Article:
4. During data collection if any difficulty or ambiguity arises on any point, the same may be clarified immediately with the IEDC project staff of RCI on telephone or through e-mail.
  5. The field observers/workers will also prepare a detailed field report describing their experience and impression about the various facets of the implementation of the scheme. If they get additional information in the course of discussion with the respondent which they think is useful, the same should be noted down carefully. This will be very helpful when the final report is made on the IEDC scheme.
  6. The field report may be generated everyday on the basis of the experience of that particular day and it may be given a final shape soon after the fieldwork is over. This will ensure that no important point is left out. The field experience report may be submitted to RCI in a neatly handwritten or typed form.
  7. Every field observer must study the IEDC scheme well and understand its nuances fully before starting the fieldwork. The relevant provisions of the PWD Act and its purposes must also be well understood by the field workers so that they can make the respondents understand if somebody does not know the PWD Act and what it prescribes to bring equal opportunities for the PWDs.
  1. The field investigator will collect the mark sheets of three latest consecutive years (for example, 2001-02, 2002-03, 2003-04) of three successive classes (for example III, IV and V) with respect to mathematics, language and environment or social studies subjects. This will help RCI to analyze the comparative performance of the disabled students and non-disabled students of a particular class. Collection of the mark sheets is a must.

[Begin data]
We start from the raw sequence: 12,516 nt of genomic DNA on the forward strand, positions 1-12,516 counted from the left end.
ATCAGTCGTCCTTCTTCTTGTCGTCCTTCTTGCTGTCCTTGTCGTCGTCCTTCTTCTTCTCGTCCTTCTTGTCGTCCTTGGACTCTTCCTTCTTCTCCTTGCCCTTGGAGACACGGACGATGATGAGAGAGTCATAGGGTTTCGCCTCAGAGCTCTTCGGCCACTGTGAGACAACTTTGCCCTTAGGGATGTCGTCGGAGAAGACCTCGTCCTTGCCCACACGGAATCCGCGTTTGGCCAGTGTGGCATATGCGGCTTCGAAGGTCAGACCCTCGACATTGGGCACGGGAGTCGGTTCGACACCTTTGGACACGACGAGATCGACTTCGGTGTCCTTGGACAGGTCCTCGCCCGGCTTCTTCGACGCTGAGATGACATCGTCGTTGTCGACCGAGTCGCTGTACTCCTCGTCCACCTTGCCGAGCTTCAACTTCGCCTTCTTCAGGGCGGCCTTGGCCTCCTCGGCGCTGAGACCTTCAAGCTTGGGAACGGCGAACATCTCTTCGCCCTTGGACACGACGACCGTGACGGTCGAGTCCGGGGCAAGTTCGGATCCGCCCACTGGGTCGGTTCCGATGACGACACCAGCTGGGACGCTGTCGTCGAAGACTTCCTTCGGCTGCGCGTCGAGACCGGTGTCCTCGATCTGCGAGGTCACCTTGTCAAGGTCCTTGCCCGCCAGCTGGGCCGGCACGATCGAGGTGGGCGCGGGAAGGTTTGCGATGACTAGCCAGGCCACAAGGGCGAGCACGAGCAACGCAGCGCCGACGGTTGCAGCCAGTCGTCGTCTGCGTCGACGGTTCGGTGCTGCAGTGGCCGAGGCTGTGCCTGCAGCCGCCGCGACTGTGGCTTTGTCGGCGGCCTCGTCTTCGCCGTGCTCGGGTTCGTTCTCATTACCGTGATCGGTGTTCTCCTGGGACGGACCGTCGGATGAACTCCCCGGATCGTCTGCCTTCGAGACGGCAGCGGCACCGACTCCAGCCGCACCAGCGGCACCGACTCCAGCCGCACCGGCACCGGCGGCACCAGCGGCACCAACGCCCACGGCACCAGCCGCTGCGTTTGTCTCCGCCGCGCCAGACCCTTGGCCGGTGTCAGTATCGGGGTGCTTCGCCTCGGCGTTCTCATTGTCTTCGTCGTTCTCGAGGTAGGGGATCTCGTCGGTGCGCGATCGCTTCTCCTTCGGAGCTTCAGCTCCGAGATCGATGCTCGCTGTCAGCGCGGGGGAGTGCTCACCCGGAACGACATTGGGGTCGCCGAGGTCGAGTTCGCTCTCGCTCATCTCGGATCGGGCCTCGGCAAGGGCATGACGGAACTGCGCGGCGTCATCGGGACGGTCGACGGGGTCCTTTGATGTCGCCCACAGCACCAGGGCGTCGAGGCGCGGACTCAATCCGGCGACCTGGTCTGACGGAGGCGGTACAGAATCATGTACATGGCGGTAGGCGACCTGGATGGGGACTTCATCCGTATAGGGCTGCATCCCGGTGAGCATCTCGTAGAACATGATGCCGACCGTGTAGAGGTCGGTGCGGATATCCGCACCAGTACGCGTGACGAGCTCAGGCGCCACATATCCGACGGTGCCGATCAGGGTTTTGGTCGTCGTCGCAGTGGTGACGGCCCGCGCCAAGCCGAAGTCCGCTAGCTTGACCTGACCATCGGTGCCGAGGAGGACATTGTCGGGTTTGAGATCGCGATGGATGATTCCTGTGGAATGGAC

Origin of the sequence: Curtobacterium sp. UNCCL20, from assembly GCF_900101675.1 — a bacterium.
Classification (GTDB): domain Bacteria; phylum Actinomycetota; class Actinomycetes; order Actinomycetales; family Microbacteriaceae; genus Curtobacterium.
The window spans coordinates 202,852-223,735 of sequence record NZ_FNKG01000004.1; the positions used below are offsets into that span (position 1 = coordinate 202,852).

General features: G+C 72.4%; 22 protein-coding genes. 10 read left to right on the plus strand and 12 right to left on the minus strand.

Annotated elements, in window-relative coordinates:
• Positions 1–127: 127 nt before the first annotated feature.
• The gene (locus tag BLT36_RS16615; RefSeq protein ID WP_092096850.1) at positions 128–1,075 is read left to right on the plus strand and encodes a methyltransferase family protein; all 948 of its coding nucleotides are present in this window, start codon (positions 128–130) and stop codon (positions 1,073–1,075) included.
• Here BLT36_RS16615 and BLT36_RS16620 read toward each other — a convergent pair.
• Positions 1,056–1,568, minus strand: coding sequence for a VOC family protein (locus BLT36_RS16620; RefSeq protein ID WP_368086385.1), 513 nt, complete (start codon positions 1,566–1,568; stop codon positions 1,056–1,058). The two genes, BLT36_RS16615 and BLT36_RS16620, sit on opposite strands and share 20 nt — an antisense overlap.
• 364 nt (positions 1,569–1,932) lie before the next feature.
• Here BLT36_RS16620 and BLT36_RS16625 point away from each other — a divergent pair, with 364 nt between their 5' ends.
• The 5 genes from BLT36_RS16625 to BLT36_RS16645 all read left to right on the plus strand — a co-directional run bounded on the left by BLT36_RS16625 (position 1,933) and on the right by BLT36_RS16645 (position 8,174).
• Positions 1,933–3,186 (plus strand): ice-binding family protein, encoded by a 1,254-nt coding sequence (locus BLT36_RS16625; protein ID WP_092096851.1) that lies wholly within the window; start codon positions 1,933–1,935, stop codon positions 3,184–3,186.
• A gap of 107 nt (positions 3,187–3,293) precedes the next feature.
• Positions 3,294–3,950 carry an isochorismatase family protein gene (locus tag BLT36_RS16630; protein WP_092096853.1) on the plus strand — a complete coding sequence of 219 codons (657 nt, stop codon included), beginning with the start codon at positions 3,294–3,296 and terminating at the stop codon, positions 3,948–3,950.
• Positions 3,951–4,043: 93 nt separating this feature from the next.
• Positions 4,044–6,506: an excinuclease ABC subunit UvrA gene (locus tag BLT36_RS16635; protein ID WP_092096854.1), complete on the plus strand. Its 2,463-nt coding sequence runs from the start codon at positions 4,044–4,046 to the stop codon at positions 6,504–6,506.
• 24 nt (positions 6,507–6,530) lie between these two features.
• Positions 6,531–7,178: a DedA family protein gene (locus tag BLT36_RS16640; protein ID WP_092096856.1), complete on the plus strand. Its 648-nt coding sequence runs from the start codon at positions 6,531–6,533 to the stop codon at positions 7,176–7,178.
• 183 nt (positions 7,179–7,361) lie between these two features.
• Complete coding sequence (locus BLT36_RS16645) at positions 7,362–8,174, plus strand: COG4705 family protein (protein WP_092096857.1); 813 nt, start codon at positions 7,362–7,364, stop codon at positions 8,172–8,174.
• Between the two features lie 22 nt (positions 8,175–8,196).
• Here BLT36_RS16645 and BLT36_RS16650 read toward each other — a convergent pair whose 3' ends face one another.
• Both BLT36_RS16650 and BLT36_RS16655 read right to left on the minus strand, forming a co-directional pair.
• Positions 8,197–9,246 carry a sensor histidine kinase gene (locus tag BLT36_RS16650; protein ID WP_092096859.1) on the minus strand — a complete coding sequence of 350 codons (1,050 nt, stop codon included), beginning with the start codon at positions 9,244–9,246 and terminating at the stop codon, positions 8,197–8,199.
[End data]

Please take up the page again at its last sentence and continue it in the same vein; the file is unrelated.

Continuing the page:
2. Question no. 46 in the schedule for the ‘Heads of Integrated Schools’ deals with the performance of disabled and non-disabled students. But the response to this question would only give us a rough idea as to how the disabled students taken as a group have performed academically in comparison to the non-disabled students taken as another group. But looking into the mark sheets would throw more light on the subject of comparative performance.
  3. Question no. 48 in the schedule for the ‘Heads of Integrated Schools’ seeks to know about what steps are taken by the teachers and school authorities to encourage the level of acceptability of disabled children by the non-disabled children of their school.
  4. The term ‘resource support’ has been used in many questions of different schedules. This term includes the resource supports both human as well as material. Human resource support means the ‘resource teacher’. Material resource support includes teaching learning material (images, maps, objects, books, toys, etc.), aids and appliances (computers, low vision devices, hearing aids, etc.) and any other material that promotes the educating process of the disabled children.
  5. While disabled or non-disabled children studying in integrated schools are interviewed care must be taken not to interview them in the presence of the teacher. This will discourage the students from giving correct responses. The presence of parents may be encouraged. In some cases like of an HI or MR child, the presence of the parents will be essential.
  6. In a State 15 non-disabled children will be interviewed. Care must be exercised to select children from all types of disabilities.
  1. While selecting the children for interview (especially the non-disabled children) care must be taken to see that they are vocal enough to express their opinion.